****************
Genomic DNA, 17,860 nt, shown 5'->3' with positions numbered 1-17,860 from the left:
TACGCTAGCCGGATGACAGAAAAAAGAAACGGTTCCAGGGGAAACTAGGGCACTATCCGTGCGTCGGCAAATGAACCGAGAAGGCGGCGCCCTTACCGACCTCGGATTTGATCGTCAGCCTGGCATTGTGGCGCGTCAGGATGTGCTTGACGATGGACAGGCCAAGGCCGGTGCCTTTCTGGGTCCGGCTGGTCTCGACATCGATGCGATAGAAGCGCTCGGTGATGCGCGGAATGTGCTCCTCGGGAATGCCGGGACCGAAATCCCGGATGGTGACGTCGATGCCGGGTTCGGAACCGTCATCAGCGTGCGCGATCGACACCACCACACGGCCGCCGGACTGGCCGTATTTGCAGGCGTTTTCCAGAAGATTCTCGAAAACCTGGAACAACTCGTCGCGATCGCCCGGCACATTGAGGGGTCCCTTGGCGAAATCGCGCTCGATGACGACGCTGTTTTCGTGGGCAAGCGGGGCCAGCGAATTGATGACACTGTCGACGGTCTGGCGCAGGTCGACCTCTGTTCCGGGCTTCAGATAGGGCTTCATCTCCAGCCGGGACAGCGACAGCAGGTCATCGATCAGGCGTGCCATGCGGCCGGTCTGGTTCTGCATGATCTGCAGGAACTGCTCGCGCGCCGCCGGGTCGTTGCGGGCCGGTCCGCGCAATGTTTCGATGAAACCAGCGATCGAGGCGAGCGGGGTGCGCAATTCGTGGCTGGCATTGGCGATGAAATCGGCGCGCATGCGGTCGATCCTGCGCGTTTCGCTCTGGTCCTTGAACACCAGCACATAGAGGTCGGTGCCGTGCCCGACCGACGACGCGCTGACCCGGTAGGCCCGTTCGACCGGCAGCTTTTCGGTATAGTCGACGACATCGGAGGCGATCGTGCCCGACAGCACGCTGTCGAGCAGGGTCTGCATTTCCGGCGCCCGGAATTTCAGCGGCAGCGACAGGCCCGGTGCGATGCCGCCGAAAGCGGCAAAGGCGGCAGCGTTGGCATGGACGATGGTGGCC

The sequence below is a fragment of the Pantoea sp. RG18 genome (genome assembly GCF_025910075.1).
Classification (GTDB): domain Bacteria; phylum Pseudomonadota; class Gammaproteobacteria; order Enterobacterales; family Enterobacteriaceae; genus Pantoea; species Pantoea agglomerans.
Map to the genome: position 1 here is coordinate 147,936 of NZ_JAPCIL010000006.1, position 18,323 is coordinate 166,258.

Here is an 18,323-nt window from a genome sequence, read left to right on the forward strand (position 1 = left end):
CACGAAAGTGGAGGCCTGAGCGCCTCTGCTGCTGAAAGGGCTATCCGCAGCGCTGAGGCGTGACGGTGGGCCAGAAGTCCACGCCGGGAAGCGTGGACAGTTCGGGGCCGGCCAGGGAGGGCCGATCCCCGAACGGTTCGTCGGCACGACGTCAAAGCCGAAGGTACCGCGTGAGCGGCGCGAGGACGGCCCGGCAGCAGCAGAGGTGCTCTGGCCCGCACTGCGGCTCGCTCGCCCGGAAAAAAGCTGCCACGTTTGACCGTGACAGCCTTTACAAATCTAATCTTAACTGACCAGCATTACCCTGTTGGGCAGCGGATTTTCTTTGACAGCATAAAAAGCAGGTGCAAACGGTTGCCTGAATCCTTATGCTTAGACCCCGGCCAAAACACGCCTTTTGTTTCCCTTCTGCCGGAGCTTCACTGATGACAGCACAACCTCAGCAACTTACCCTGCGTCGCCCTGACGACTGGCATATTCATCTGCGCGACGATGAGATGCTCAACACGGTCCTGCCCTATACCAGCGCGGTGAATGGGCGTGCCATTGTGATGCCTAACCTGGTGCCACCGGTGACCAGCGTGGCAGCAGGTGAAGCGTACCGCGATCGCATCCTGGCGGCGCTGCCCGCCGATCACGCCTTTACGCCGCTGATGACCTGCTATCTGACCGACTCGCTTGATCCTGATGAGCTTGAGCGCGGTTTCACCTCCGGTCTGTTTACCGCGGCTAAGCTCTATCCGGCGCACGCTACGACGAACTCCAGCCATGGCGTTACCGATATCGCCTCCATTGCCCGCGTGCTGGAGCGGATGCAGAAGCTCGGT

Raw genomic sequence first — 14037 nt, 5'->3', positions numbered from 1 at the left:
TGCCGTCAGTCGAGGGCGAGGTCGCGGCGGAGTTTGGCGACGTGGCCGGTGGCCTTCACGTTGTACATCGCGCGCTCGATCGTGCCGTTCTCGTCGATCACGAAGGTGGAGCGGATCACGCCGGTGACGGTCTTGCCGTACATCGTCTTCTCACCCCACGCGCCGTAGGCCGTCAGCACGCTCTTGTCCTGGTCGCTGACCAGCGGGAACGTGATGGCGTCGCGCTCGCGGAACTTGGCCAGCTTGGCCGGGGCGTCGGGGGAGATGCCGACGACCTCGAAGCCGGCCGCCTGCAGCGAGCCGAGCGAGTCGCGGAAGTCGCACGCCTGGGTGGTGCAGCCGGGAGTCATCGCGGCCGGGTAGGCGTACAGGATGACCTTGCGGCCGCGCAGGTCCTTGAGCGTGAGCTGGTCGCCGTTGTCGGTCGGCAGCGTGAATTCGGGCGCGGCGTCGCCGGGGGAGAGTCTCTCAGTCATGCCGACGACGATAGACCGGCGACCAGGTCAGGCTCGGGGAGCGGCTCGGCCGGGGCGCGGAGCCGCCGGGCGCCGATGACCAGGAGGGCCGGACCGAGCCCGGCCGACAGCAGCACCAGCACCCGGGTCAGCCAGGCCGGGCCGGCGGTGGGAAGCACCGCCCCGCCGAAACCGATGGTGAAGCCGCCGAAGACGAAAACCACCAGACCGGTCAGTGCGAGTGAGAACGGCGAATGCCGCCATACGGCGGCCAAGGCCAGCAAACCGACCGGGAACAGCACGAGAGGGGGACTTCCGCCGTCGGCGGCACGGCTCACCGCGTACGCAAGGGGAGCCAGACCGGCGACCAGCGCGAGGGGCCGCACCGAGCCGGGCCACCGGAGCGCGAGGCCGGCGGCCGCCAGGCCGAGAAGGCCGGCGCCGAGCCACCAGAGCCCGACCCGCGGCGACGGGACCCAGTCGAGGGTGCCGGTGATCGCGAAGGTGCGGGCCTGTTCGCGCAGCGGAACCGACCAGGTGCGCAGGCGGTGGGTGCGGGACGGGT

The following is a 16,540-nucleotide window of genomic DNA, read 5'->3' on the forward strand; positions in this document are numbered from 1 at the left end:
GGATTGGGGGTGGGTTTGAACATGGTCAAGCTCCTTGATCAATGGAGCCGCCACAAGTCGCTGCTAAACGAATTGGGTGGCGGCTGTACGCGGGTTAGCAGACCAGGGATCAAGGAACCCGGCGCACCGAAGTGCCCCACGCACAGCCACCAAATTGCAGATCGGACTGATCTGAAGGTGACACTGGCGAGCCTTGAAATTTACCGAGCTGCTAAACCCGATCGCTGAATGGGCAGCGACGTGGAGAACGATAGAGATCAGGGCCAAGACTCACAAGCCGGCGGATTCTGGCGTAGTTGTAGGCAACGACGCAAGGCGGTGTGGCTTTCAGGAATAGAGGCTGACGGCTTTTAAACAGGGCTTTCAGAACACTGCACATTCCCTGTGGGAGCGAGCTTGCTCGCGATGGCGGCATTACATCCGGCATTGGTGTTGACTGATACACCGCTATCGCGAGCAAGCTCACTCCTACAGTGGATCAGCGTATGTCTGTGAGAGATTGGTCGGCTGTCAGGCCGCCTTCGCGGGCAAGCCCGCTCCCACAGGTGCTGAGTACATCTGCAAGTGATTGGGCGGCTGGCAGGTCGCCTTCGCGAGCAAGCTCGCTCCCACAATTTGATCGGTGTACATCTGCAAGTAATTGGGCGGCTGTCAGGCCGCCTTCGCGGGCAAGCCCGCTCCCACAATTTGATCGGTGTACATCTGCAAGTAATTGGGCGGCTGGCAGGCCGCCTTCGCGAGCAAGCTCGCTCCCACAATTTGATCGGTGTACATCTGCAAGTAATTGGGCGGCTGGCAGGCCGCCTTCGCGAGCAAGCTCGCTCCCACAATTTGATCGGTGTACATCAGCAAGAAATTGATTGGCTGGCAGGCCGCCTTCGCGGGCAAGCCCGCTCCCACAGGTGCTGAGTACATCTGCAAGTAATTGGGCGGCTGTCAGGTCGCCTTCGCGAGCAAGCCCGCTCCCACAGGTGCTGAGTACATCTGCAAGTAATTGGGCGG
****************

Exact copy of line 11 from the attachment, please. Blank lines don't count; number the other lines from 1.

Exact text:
GGATTGGGGGTGGGTTTGAACATGGTCAAGCTCCTTGATCAATGGAGCCGCCACAAGTCGCTGCTAAACGAATTGGGTGGCGGCTGTACGCGGGTTAGCAGACCAGGGATCAAGGAACCCGGCGCACCGAAGTGCCCCACGCACAGCCACCAAATTGCAGATCGGACTGATCTGAAGGTGACACTGGCGAGCCTTGAAATTTACCGAGCTGCTAAACCCGATCGCTGAATGGGCAGCGACGTGGAGAACGATAGAGATCAGGGCCAAGACTCACAAGCCGGCGGATTCTGGCGTAGTTGTAGGCAACGACGCAAGGCGGTGTGGCTTTCAGGAATAGAGGCTGACGGCTTTTAAACAGGGCTTTCAGAACACTGCACATTCCCTGTGGGAGCGAGCTTGCTCGCGATGGCGGCATTACATCCGGCATTGGTGTTGACTGATACACCGCTATCGCGAGCAAGCTCACTCCTACAGTGGATCAGCGTATGTCTGTGAGAGATTGGTCGGCTGTCAGGCCGCCTTCGCGGGCAAGCCCGCTCCCACAGGTGCTGAGTACATCTGCAAGTGATTGGGCGGCTGGCAGGTCGCCTTCGCGAGCAAGCTCGCTCCCACAATTTGATCGGTGTACATCTGCAAGTAATTGGGCGGCTGTCAGGCCGCCTTCGCGGGCAAGCCCGCTCCCACAATTTGATCGGTGTACATCTGCAAGTAATTGGGCGGCTGGCAGGCCGCCTTCGCGAGCAAGCTCGCTCCCACAATTTGATCGGTGTACATCTGCAAGTAATTGGGCGGCTGGCAGGCCGCCTTCGCGAGCAAGCTCGCTCCCACAATTTGATCGGTGTACATCAGCAAGAAATTGATTGGCTGGCAGGCCGCCTTCGCGGGCAAGCCCGCTCCCACAGGTGCTGAGTACATCTGCAAGTAATTGGGCGGCTGTCAGGTCGCCTTCGCGAGCAAGCCCGCTCCCACAGGTGCTGAGTACATCTGCAAGTAATTGGGCGG